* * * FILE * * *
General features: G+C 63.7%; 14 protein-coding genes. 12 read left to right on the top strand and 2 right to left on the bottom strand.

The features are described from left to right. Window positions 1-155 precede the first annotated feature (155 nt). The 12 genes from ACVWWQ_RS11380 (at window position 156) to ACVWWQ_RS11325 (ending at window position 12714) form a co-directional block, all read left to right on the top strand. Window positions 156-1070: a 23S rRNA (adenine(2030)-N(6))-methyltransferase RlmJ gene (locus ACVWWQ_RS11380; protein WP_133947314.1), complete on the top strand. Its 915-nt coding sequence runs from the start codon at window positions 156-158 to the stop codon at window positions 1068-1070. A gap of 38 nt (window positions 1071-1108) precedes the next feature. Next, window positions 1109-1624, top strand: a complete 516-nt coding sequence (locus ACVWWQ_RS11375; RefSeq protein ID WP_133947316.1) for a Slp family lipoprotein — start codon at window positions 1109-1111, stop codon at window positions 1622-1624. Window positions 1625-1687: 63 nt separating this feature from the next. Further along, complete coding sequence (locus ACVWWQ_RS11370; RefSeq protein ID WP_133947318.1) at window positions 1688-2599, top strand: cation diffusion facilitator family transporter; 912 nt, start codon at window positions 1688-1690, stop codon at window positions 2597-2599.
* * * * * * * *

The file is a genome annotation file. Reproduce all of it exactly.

General features: G+C 63.7%; 14 protein-coding genes. 12 read left to right on the top strand and 2 right to left on the bottom strand.

The features are described from left to right. Window positions 1-155 precede the first annotated feature (155 nt). The 12 genes from ACVWWQ_RS11380 (at window position 156) to ACVWWQ_RS11325 (ending at window position 12714) form a co-directional block, all read left to right on the top strand. Window positions 156-1070: a 23S rRNA (adenine(2030)-N(6))-methyltransferase RlmJ gene (locus ACVWWQ_RS11380; protein WP_133947314.1), complete on the top strand. Its 915-nt coding sequence runs from the start codon at window positions 156-158 to the stop codon at window positions 1068-1070. A gap of 38 nt (window positions 1071-1108) precedes the next feature. Next, window positions 1109-1624, top strand: a complete 516-nt coding sequence (locus ACVWWQ_RS11375; RefSeq protein ID WP_133947316.1) for a Slp family lipoprotein — start codon at window positions 1109-1111, stop codon at window positions 1622-1624. Window positions 1625-1687: 63 nt separating this feature from the next. Further along, complete coding sequence (locus ACVWWQ_RS11370; RefSeq protein ID WP_133947318.1) at window positions 1688-2599, top strand: cation diffusion facilitator family transporter; 912 nt, start codon at window positions 1688-1690, stop codon at window positions 2597-2599.